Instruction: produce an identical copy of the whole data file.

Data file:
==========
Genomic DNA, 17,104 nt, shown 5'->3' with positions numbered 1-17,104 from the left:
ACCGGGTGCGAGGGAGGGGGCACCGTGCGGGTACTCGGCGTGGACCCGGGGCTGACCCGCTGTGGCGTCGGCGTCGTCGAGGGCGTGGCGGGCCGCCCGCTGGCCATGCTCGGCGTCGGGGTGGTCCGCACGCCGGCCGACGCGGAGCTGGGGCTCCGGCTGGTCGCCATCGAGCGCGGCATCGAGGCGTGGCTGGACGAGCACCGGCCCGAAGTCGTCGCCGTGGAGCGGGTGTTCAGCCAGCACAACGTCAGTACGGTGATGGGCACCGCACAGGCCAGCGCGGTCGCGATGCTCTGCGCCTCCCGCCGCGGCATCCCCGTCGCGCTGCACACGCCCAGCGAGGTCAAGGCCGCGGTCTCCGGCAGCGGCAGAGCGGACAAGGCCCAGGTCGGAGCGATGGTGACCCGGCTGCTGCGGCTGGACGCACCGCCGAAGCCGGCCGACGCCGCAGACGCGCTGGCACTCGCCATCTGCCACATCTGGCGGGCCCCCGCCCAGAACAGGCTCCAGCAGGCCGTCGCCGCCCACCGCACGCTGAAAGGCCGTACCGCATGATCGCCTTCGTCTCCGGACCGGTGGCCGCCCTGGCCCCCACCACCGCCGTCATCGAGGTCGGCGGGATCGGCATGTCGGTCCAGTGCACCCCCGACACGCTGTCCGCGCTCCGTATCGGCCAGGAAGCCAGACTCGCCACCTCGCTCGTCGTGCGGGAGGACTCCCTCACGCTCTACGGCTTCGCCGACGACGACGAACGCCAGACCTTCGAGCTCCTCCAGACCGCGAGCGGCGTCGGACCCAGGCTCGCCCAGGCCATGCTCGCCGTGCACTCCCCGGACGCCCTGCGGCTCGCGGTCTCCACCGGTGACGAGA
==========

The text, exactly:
Genomic DNA, 17,104 nt, shown 5'->3' with positions numbered 1-17,104 from the left:
ACCGGGTGCGAGGGAGGGGGCACCGTGCGGGTACTCGGCGTGGACCCGGGGCTGACCCGCTGTGGCGTCGGCGTCGTCGAGGGCGTGGCGGGCCGCCCGCTGGCCATGCTCGGCGTCGGGGTGGTCCGCACGCCGGCCGACGCGGAGCTGGGGCTCCGGCTGGTCGCCATCGAGCGCGGCATCGAGGCGTGGCTGGACGAGCACCGGCCCGAAGTCGTCGCCGTGGAGCGGGTGTTCAGCCAGCACAACGTCAGTACGGTGATGGGCACCGCACAGGCCAGCGCGGTCGCGATGCTCTGCGCCTCCCGCCGCGGCATCCCCGTCGCGCTGCACACGCCCAGCGAGGTCAAGGCCGCGGTCTCCGGCAGCGGCAGAGCGGACAAGGCCCAGGTCGGAGCGATGGTGACCCGGCTGCTGCGGCTGGACGCACCGCCGAAGCCGGCCGACGCCGCAGACGCGCTGGCACTCGCCATCTGCCACATCTGGCGGGCCCCCGCCCAGAACAGGCTCCAGCAGGCCGTCGCCGCCCACCGCACGCTGAAAGGCCGTACCGCATGATCGCCTTCGTCTCCGGACCGGTGGCCGCCCTGGCCCCCACCACCGCCGTCATCGAGGTCGGCGGGATCGGCATGTCGGTCCAGTGCACCCCCGACACGCTGTCCGCGCTCCGTATCGGCCAGGAAGCCAGACTCGCCACCTCGCTCGTCGTGCGGGAGGACTCCCTCACGCTCTACGGCTTCGCCGACGACGACGAACGCCAGACCTTCGAGCTCCTCCAGACCGCGAGCGGCGTCGGACCCAGGCTCGCCCAGGCCATGCTCGCCGTGCACTCCCCGGACGCCCTGCGGCTCGCGGTCTCCACCGGTGACGAGA